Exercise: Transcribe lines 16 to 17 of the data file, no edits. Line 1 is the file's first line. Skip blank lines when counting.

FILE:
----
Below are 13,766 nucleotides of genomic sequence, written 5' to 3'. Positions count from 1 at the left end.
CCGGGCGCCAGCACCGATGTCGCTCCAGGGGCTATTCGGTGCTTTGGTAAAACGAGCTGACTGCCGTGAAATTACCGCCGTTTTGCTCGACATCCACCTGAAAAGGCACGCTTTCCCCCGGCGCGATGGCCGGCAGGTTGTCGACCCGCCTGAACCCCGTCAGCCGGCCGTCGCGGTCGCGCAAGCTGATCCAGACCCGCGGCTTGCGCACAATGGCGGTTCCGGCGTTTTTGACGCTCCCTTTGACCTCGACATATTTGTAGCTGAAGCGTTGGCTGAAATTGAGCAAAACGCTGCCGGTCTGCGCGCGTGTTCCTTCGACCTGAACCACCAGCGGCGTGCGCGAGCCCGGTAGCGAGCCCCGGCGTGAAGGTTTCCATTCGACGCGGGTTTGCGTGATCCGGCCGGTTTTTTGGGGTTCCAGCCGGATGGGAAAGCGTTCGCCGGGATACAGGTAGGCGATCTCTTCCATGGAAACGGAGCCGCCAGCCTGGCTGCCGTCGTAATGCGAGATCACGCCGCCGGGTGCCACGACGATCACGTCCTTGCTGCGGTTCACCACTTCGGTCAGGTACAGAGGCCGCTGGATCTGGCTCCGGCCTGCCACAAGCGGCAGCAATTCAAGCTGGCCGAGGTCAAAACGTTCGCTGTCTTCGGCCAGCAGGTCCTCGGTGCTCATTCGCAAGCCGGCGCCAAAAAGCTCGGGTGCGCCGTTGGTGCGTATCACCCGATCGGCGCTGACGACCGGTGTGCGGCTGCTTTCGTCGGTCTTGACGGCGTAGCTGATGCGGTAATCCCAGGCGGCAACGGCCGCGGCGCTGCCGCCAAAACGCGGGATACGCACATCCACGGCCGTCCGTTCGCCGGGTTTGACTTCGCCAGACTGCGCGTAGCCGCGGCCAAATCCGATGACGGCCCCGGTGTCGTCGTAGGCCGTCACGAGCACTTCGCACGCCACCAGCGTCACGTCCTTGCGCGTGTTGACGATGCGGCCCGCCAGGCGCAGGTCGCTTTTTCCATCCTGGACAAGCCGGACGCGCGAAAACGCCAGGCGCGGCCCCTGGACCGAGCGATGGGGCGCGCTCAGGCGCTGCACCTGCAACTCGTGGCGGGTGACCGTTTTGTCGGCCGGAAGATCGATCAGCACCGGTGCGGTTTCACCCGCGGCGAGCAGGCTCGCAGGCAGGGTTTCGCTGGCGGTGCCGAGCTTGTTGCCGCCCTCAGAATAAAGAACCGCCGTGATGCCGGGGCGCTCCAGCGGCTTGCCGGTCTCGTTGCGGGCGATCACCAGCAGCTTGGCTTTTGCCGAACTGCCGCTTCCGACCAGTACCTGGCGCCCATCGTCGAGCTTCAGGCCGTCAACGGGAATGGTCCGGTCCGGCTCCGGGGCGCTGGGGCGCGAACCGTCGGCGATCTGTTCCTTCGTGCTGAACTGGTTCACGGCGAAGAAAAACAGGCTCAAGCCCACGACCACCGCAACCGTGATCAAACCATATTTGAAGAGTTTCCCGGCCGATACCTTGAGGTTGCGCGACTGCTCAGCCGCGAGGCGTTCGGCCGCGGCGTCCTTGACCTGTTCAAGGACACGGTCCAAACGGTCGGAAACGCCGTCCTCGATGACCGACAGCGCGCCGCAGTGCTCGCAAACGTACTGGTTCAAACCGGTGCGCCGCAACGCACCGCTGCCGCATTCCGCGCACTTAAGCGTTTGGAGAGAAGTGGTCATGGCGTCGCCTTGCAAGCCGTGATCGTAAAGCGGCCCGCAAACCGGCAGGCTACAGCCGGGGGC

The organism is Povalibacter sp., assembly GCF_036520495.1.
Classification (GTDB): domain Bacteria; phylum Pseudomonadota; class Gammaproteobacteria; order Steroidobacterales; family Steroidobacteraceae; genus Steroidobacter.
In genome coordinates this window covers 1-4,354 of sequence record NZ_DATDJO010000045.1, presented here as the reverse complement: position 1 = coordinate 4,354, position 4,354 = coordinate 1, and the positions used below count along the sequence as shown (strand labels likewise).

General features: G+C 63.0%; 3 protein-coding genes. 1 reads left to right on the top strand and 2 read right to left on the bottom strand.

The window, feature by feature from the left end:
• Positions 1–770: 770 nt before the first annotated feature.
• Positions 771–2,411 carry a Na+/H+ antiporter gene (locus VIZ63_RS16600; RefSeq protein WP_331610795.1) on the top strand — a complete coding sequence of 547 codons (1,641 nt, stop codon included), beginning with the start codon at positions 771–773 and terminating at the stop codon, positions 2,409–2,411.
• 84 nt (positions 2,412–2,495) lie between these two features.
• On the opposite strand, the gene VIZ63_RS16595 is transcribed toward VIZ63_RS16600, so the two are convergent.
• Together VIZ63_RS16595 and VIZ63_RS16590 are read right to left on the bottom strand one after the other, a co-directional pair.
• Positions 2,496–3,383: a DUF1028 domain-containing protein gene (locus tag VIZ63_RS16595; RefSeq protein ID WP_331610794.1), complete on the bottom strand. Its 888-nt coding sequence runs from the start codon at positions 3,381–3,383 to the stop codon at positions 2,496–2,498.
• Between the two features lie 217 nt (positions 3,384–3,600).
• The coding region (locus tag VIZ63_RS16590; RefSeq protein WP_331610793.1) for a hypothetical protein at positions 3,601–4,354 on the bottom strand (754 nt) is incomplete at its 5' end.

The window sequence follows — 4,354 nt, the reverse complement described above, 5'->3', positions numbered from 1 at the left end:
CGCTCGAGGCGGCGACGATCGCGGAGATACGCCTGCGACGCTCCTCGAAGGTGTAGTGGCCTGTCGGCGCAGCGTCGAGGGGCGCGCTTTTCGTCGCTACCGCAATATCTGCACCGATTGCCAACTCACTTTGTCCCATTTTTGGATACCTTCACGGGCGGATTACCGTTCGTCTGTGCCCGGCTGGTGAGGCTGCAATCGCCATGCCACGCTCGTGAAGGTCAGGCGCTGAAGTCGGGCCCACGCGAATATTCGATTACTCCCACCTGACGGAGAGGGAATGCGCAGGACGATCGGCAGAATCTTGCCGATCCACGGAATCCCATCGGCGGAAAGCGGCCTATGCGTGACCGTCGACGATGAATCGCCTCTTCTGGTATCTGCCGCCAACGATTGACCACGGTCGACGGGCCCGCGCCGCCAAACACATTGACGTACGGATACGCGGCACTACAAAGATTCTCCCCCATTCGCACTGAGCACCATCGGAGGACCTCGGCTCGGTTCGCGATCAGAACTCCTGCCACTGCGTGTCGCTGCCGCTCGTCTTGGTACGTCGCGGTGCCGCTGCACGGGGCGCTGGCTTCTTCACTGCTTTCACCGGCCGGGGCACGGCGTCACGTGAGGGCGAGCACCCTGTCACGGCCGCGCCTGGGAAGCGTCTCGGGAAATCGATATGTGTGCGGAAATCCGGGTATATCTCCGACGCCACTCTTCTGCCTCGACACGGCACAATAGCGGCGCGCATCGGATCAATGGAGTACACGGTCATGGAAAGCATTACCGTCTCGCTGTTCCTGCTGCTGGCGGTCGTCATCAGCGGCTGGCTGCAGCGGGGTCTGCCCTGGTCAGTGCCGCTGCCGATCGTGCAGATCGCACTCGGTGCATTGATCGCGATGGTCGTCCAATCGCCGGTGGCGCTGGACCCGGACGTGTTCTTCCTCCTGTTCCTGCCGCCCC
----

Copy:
The window sequence follows — 4,354 nt, the reverse complement described above, 5'->3', positions numbered from 1 at the left end:
CGCTCGAGGCGGCGACGATCGCGGAGATACGCCTGCGACGCTCCTCGAAGGTGTAGTGGCCTGTCGGCGCAGCGTCGAGGGGCGCGCTTTTCGTCGCTACCGCAATATCTGCACCGATTGCCAACTCACTTTGTCCCATTTTTGGATACCTTCACGGGCGGATTACCGTTCGTCTGTGCCCGGCTGGTGAGGCTGCAATCGCCATGCCACGCTCGTGAAGGTCAGGCGCTGAAGTCGGGCCCACGCGAATATTCGATTACTCCCACCTGACGGAGAGGGAATGCGCAGGACGATCGGCAGAATCTTGCCGATCCACGGAATCCCATCGGCGGAAAGCGGCCTATGCGTGACCGTCGACGATGAATCGCCTCTTCTGGTATCTGCCGCCAACGATTGACCACGGTCGACGGGCCCGCGCCGCCAAACACATTGACGTACGGATACGCGGCACTACAAAGATTCTCCCCCATTCGCACTGAGCACCATCGGAGGACCTCGGCTCGGTTCGCGATCAGAACTCCTGCCACTGCGTGTCGCTGCCGCTCGTCTTGGTACGTCGCGGTGCCGCTGCACGGGGCGCTGGCTTCTTCACTGCTTTCACCGGCCGGGGCACGGCGTCACGTGAGGGCGAGCACCCTGTCACGGCCGCGCCTGGGAAGCGTCTCGGGAAATCGATATGTGTGCGGAAATCCGGGTATATCTCCGACGCCACTCTTCTGCCTCGACACGGCACAATAGCGGCGCGCATCGGATCAATGGAGTACACGGTCATGGAAAGCATTACCGTCTCGCTGTTCCTGCTGCTGGCGGTCGTCATCAGCGGCTGGCTGCAGCGGGGTCTGCCCTGGTCAGTGCCGCTGCCGATCGTGCAGATCGCACTCGGTGCATTGATCGCGATGGTCGTCCAATCGCCGGTGGCGCTGGACCCGGACGTGTTCTTCCTCCTGTTCCTGCCGCCCC